“Ancestra” is a troubling play. Actually, it is two plays in one and both are troubling. The history of the fight for woman’s rights has been a black stain on world history. Even in modern times woman’s rights are being abused on a regular basis. Most recently was the report of a pregnant Pakistani woman who was stoned to death by her own family for marrying without their permission (the woman’s sister had earlier died of poisoning and is thought to be a victim of the same family members). It is only because that this incident received worldwide coverage that charges are being sought against the perpetrators. Otherwise it would have been pushed aside and forgotten.
Ancestra follows two parallel story lines. One if from the 1850’s that is based on contemporary context, the other the story of journalist, Cora (played by CPT’s Chris Seibert) who devotes her career writing about women’s issues such as poverty, young women’s self-esteem, mental health, domestic violence and—now—a story about women’s reproductive healthcare. In order to make a point, Cora resorts to unconventional means thus plunging her into a crisis where the past and present overlap.
Cora is a journalist who has accepted a job with an up and coming publication whose CEO is female. The story that she is working on concerns the fact that while there are pregnancy termination clinics with qualified medical staff, they are being rapidly replaced by pro-life fronts whose goal is to talk woman out of their decision to have an abortion.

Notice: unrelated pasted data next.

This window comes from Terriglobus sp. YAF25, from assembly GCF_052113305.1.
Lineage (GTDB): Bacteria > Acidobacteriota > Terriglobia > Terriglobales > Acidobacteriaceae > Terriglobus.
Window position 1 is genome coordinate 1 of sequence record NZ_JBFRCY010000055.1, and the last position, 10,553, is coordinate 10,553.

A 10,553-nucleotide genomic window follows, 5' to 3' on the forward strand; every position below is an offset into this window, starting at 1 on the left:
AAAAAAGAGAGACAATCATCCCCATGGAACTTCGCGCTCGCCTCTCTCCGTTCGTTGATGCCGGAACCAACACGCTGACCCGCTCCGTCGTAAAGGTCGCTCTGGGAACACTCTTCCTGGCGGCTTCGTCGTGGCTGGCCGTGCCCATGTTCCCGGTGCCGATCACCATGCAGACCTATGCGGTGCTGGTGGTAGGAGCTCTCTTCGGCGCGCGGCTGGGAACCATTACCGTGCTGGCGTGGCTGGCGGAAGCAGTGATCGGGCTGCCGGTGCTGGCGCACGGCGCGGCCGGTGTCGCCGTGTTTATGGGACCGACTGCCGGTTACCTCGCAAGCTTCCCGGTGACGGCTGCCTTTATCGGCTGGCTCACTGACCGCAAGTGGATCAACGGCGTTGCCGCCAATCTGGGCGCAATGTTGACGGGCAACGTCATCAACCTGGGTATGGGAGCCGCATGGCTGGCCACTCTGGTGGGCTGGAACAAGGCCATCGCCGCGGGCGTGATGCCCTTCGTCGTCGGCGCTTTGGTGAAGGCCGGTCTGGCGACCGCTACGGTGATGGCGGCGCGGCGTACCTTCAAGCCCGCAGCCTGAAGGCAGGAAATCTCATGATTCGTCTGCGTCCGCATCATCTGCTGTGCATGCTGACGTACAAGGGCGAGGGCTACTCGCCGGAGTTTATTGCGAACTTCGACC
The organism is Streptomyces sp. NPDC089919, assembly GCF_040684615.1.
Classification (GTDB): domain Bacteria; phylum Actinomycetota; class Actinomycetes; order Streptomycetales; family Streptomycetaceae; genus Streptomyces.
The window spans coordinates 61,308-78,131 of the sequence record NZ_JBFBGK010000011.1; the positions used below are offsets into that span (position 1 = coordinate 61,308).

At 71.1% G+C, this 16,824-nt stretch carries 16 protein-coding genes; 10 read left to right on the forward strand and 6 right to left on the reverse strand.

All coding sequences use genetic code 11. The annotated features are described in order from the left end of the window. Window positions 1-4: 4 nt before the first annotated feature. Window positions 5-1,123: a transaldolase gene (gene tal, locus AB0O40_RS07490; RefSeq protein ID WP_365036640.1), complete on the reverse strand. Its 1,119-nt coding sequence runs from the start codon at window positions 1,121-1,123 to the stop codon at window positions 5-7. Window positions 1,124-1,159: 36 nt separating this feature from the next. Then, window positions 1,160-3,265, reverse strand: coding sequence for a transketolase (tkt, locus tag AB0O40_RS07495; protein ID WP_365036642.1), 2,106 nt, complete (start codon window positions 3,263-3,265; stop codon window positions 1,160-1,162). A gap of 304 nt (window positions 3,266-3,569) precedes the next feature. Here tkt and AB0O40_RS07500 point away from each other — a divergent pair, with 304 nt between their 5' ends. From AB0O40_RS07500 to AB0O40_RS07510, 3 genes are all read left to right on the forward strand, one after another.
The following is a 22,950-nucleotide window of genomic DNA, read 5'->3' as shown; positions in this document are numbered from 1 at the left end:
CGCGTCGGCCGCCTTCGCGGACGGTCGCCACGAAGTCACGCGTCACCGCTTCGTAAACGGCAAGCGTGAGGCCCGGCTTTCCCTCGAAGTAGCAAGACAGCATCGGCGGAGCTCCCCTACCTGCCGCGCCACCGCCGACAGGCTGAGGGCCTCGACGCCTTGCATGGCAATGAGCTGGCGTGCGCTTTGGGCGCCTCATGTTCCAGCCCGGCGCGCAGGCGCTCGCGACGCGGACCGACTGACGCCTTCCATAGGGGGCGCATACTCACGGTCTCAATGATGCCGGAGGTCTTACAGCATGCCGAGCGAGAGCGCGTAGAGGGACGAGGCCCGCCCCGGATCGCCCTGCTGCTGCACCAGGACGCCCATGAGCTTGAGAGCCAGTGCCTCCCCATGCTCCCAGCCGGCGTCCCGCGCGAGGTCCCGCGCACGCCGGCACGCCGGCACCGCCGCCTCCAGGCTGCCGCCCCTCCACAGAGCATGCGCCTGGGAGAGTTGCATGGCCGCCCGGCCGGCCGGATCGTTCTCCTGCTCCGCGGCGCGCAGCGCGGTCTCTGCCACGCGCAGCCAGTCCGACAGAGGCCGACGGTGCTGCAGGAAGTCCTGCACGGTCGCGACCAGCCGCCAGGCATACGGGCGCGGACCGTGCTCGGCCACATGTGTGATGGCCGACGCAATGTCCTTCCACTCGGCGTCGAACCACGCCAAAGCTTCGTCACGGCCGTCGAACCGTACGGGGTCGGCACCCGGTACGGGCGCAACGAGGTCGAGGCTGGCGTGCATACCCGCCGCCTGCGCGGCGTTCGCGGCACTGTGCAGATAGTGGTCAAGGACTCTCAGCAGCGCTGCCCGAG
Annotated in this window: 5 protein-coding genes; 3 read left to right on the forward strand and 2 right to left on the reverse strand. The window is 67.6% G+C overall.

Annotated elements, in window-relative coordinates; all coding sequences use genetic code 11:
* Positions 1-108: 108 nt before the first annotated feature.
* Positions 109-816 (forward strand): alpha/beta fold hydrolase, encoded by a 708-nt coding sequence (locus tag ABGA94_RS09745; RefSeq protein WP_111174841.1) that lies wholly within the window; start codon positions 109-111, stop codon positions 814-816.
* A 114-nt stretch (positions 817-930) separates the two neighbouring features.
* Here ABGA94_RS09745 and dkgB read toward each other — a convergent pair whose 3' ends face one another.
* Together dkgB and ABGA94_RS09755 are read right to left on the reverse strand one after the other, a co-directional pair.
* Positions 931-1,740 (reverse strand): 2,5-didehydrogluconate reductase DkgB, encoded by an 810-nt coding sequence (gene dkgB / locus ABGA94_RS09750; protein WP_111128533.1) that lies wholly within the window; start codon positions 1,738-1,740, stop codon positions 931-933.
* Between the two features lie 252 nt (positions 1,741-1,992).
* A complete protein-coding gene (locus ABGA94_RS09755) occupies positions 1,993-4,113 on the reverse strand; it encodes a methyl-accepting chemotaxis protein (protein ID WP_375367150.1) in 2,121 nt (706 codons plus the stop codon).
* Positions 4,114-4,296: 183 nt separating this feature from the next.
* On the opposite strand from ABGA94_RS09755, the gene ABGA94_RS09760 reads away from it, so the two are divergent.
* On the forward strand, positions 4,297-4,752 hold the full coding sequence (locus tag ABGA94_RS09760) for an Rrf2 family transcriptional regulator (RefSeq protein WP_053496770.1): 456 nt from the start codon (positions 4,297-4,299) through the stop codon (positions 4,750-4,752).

At the same time in the play, four females who are the first to attend Oberlin College in Ohio have formed a secret society that meets in a nearby forest glade in order to debate and vent their frustrations. Although they are allowed to attend class they are restricted as to what subjects and degrees they may pursue. They are also not allowed to read their reports or papers to the class during class time, debate with fellow students in the class room (male or female) or even to ask questions.
As the play progresses, Cora finds that she is pregnant and is fired from her job due to her presenting only one side of the story and by going undercover against the wishes of the editor/owner of the publication. It is at this time that she is able to hear the voices of those women of courage that sacrificed so much in the fight to realize the freedoms that Cora enjoys to this day. At one point Cora actually meets with them in the forest and it is through this meeting that she is able to crystallize her decisions.
The four female college students are threatened with expulsion from the college because of their secret meetings while a sympathetic teacher is fired because of behavior unbecoming a woman of morals when she lightly kisses a male student on the cheek.
The play culminates in a reenactment of the 1853 National Woman’s Rights Convention in Cleveland, Ohio that was one of a series of meetings held over the years in the Buckeye State. Basic freedoms are discussed such as voting, property ownership, inheritance, job security and reproductive rights for women while it is pointed out the gauntlet that the over one thousand women delegates had to endure each day as they were shoved, pummeled and spat upon by mobs of threatening men as they entered the convention site.